Adobe CC’s video features updated for creativity, flexibility

Need to get a little more creative in your video that only editing will solve? You may be interested to see what Adobe’s Creative Cloud updates have added.

Folks who need a little bit more creativity in their life may be cheering their Adobe CC subscription this month, because they’re getting a few extra features worth talking about.

Mostly geared at the audio and video side of life, Adobe’s changes are being rolled out to folks who need to edit video and audio, bringing some cool new options to organisation and editing.

For instance, if you work in Adobe’s Audition audio editing app, you now have a feature that lets you come back from a recording mistake, and keep rolling on with the flow.

Called “punch and roll”, it’s Audition’s way of dealing with voice-over mistakes, and gets you to double back on what you heard what you made that mistake just before quickly fixing it.

A neat feature for audio editors, it’s nowhere near as cool as what Adobe has rolled out for After Effects, with an AI-powered technology to let you edit out objects in video and replace them using the power of artificial intelligence.

It’s a technology powered by Adobe Sensei, the Adobe Artificial Intelligence technology, and relies on a similar concept to the Content Aware Full technology for Photoshop, which allows you to move objects or remove them entirely by having the software work out what goes in their place.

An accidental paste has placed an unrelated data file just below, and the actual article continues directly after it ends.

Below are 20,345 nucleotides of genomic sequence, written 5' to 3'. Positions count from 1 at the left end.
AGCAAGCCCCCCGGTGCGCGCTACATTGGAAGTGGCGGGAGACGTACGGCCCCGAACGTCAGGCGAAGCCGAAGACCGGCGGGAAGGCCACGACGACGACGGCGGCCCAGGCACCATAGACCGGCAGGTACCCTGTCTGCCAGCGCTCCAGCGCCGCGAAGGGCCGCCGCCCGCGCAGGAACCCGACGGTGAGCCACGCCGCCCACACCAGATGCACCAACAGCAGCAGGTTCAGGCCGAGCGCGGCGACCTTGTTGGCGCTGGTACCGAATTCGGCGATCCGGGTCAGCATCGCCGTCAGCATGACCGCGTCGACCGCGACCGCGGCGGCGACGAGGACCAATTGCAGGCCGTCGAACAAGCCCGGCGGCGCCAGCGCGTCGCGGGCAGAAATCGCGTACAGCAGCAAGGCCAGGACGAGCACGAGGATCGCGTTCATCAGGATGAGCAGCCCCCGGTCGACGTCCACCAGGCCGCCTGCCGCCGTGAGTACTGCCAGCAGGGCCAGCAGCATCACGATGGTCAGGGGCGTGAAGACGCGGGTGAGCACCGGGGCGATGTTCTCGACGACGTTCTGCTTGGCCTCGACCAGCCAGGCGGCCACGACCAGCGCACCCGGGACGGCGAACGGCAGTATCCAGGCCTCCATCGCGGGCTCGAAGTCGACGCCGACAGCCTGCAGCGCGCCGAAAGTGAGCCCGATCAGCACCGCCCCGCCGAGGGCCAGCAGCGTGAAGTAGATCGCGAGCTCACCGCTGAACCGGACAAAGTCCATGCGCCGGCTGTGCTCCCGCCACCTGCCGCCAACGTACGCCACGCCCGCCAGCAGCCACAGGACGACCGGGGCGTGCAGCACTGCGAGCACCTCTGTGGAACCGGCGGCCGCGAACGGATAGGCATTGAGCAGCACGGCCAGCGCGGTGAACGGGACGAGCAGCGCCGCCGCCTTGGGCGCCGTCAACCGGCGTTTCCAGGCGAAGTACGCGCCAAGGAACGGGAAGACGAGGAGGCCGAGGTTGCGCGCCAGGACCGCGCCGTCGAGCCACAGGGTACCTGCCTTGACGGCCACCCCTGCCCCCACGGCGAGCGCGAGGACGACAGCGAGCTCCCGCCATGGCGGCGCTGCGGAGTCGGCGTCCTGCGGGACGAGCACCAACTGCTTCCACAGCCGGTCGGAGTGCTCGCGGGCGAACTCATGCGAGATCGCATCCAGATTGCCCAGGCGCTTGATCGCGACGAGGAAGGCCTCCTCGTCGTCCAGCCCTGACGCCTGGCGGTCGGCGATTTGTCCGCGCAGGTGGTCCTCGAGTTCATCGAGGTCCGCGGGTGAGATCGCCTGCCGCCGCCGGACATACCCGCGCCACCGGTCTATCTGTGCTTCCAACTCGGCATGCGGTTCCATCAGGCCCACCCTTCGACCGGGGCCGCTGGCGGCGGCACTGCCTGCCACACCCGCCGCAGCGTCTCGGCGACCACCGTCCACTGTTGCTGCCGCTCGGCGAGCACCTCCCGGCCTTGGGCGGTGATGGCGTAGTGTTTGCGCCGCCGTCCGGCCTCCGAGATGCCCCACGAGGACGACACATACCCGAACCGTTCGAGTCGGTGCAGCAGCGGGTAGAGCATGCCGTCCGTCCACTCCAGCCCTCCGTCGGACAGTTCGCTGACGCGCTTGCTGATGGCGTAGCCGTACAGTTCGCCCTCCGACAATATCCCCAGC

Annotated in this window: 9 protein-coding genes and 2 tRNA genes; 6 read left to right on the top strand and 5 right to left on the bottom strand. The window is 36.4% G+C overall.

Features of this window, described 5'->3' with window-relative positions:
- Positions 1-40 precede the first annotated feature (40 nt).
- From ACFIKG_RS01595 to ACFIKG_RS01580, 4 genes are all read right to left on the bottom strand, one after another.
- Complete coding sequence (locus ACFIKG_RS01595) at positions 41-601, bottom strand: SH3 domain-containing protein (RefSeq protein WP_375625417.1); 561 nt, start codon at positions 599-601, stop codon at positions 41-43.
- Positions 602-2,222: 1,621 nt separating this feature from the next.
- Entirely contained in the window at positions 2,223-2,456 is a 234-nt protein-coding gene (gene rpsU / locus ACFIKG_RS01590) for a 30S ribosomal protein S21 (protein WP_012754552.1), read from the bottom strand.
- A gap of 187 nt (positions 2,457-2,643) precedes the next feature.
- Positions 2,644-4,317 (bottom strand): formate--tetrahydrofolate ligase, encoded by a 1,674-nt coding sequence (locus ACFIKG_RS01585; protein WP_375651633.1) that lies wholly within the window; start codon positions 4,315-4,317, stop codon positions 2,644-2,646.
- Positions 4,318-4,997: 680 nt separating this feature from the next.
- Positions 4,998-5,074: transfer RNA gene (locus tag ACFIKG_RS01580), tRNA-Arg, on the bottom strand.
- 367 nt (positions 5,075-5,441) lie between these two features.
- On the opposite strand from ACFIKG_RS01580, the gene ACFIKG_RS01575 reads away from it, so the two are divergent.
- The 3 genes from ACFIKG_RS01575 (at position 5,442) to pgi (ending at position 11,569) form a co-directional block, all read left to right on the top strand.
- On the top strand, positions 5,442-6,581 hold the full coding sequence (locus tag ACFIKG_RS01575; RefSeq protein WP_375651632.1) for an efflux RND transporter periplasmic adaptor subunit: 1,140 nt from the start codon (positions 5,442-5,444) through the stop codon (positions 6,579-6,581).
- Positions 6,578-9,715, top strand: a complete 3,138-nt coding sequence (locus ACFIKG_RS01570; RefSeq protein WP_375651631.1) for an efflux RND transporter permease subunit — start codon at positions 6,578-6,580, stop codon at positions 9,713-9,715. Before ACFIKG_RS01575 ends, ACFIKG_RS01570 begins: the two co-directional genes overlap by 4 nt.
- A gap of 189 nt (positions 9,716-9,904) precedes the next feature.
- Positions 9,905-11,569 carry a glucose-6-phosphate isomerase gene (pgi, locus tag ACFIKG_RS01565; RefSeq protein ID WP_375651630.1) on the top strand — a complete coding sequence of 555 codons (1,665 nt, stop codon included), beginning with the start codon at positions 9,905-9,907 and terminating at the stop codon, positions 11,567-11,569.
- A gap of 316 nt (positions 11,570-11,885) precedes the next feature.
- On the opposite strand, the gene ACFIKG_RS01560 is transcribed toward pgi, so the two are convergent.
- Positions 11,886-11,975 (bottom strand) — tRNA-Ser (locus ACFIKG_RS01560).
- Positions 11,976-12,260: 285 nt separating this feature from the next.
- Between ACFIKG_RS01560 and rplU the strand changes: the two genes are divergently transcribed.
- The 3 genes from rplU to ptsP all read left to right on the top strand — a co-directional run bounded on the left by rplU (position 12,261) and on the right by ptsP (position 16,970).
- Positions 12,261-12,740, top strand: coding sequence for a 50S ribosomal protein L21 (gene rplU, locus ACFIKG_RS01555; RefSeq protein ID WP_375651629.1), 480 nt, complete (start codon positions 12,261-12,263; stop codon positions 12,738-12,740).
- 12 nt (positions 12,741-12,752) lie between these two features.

In Photoshop, it’s a feature that has never worked with every picture, but does work when the imagery isn’t too complicated, as it can work out what should be in the replaced element’s place instead.

In After Effects, the same logic is being applied, but Content Aware Fill will do it in a frame-by-frame way for the editor, moving things like signs, logos, people, and even the odd boom mic from the shot.

Premiere also gets a couple of neat additions, including the ability to assemble media in a “freeform” way, allowing you to gather video clips and work out where they’d go, much like pinning storyboard cards to a wall or gathering on a table in front of you, except with real video.

And if you’re someone who likes to take your video workflow on the go, or even edit videos on an iPhone or iPad and then transfer them to a desktop, Adobe has confirmed to Pickr that its Premiere Rush app has become a little stronger this year, and now supports the custom motion graphics “mogrt” files made in Premiere Pro on iOS as well. Adobe did say that “there are some limitations if certain effects are applied, but Premiere will provide a warning letting the user know if the mogrt is not mobile compatible”.

That could mean that professional graphics made for the desktop may now work on the mobile, and may be the flexibility that creative workflows in a modern day world require. They certainly have our attention.

If you have an Adobe Creative Cloud subscription with access to Premiere, After Effects, and Audition, you should see these changes now, as well as a few few others.

Adobe’s “freeform workflow” for Premiere means collecting videos and assembling layout much like you might with storyboard cards.